Professor of Music at The School of Music, Northwestern University
EducationUniv. of Pennsylvania,....Ph.D.......1984, Music History and Theory
University of Hawaii,......M.A.......1980, Music Theory and Ethnomusicology
Calif. Inst. of the Arts,.....B.F.A.....1974, Music Composition
Teaching Positions1995–Present.......Northwestern University, Evanston, IL (music theory, cognition, and history)
1990–95................SUNY at Stony Brook, Stony Brook, NY (music theory and history)
1990.......................Univ. of Michigan, Ann Arbor, MI (fugue, 18th-century music)
1987–88................Harvard Univ., Cambridge, MA (18th-century music)
1984–89................Carleton College, Northfield, MN (music theory, world music, psych. of music)
1984.......................Univ. of Pennsylvania, Philadelphia, PA (music history)
1975–76.................U.S. Military Band School, Norfolk, VA (music theory)
Music in the Galant Style: Being an Essay on Various Schemata Characteristic of Eighteenth-Century Music for Courtly Chambers, Chapels, and Theaters, Including Tasteful Passages of Music Drawn from Most Excellent Chapel Masters in the Employ of Noble and Noteworthy Personages, Said Music All Collected for the Reader’s Delectation on the World Wide Web (New York: Oxford University Press, 2007).
Studies on the Origin of Harmonic Tonality [an English translation of Carl Dahlhaus's Untersuchungen über die Entstehung der harmonischen Tonalität ] (Princeton: Princeton University Press, 1990).
A Classic Turn of Phrase: Music and the Psychology of Convention (Philadelphia: University of Pennsylvania Press, 1988).
Monuments of Partimenti: A Series Presenting the Great Collections of Instructional Music Intended for the Training of European Court Musicians. Supported by a Scholarly Editions Grant from the National Endowment for the Humanities (2004–2007).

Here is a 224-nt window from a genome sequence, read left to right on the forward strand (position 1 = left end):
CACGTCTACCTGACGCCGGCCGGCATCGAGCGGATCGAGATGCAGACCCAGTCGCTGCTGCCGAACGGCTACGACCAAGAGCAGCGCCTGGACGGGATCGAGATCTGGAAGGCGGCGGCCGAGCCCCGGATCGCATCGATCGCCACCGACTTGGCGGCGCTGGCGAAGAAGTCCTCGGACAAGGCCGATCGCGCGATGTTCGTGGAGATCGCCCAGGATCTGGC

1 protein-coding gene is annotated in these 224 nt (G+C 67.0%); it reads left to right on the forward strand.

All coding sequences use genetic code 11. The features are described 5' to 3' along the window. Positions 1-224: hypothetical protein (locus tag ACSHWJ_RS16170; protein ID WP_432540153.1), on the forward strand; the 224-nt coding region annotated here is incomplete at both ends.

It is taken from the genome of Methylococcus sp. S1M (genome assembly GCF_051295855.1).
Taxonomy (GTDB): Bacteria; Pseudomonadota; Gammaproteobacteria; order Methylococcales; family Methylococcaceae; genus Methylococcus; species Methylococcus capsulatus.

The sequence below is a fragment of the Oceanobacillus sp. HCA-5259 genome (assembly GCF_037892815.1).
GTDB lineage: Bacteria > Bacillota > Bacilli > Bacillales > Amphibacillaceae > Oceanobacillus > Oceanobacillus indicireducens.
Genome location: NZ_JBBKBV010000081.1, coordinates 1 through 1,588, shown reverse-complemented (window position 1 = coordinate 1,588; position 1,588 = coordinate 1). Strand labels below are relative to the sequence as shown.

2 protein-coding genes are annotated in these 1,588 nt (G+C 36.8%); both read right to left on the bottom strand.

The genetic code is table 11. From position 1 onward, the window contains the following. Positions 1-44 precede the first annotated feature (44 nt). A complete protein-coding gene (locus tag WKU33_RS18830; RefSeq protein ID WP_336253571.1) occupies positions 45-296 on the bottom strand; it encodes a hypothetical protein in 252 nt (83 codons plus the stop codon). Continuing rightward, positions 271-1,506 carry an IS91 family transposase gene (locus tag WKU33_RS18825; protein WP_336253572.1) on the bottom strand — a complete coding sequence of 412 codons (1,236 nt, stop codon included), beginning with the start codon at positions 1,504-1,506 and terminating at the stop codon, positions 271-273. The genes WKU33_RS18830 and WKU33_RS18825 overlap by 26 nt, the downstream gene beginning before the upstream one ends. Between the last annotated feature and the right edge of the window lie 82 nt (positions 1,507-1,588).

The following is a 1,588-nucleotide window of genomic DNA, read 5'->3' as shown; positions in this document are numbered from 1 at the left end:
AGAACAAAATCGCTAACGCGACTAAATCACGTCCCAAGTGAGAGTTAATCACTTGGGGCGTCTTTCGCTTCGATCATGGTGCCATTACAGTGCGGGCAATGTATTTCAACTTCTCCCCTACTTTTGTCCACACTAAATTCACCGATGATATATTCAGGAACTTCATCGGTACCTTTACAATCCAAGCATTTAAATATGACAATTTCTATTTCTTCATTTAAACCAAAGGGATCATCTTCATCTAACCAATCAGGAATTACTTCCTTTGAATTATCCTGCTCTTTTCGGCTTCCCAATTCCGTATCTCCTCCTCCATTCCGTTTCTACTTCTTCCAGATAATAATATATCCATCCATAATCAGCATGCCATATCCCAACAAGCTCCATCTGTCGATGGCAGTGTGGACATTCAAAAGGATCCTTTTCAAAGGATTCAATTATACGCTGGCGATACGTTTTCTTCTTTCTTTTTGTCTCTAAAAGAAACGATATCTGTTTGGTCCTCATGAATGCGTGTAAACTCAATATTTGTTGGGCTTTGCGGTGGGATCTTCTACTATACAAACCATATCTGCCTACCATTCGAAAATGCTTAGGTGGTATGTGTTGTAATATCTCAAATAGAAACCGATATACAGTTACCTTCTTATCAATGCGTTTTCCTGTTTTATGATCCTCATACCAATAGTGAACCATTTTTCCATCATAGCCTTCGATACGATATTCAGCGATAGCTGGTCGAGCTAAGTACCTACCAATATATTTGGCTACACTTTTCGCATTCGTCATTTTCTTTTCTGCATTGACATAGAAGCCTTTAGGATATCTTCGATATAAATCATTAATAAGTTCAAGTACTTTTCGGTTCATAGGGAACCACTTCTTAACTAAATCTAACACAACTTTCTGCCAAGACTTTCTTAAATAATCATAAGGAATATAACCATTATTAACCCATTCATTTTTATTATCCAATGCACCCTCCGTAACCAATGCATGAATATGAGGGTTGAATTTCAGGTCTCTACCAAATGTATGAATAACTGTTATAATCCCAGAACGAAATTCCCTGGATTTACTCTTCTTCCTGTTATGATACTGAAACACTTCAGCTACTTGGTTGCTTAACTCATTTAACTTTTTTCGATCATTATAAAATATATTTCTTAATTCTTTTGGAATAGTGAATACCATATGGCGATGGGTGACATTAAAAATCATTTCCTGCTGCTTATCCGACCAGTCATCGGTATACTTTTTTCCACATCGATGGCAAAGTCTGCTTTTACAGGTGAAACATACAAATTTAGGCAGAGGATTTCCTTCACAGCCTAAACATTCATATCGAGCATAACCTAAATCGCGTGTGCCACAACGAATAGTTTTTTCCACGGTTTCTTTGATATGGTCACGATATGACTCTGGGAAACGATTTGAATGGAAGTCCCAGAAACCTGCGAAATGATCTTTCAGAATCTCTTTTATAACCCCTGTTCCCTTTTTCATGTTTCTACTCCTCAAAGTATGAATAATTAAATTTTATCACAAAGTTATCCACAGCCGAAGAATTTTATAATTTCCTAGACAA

Monuments of Solfeggi: A Series Presenting the Great Collections of Instructional Music Intended for the Training of European Court Musicians. Supported by a Scholarly Editions Grant from the National Endowment for the Humanities (2008–2011)
PatentsUnited States Patent 6,539,395, Gjerdingen, et al. March 25, 2003: Method for creating a database for comparing music.
United States Patent Application 20020002899, Gjerdingen, Robert O.; et al. January 10, 2002: System for content based music searching.
Articles (Some online versions may be found here.)
"Gebrauchs-Formulas," in Music Theory Spectrum 33, (2011): 191–199.
"Psychologists and Musicians, Then and Now," in The Psychology of Music, 3rd ed., ed. Diana Deutsch (Los Angeles: University of California Press): forthcoming.
“Mozart’s Obviously Corrupt Minuet,” Music Analysis 29, (2011): 61–82.
“Revisiting Intra- and Extraopus Style,” A Festschrift for Eugene Narmour (2011): forthcoming.
“Partimenti Written to Impart a Knowledge of Counterpoint and Composition,” in Partimento and Continuo Playing in Theory and Practice: Collected Writings of the Orpheus Institute 9 (Leuven: Leuven University Press, 2010): 43–70 [an address for the 2006 Orpheus Institute].
“The Perfection of Craft Training in the Neapolitan Conservatories,“ Rivista di Analisi e Teoria Musicale 15 (2009): 26–49.
“Meyer and Music Usage,” Musica Humana 1 (2009): 197–224 [a special issue on Leonard B. Meyer, guest ed. Robert O. Gjerdingen].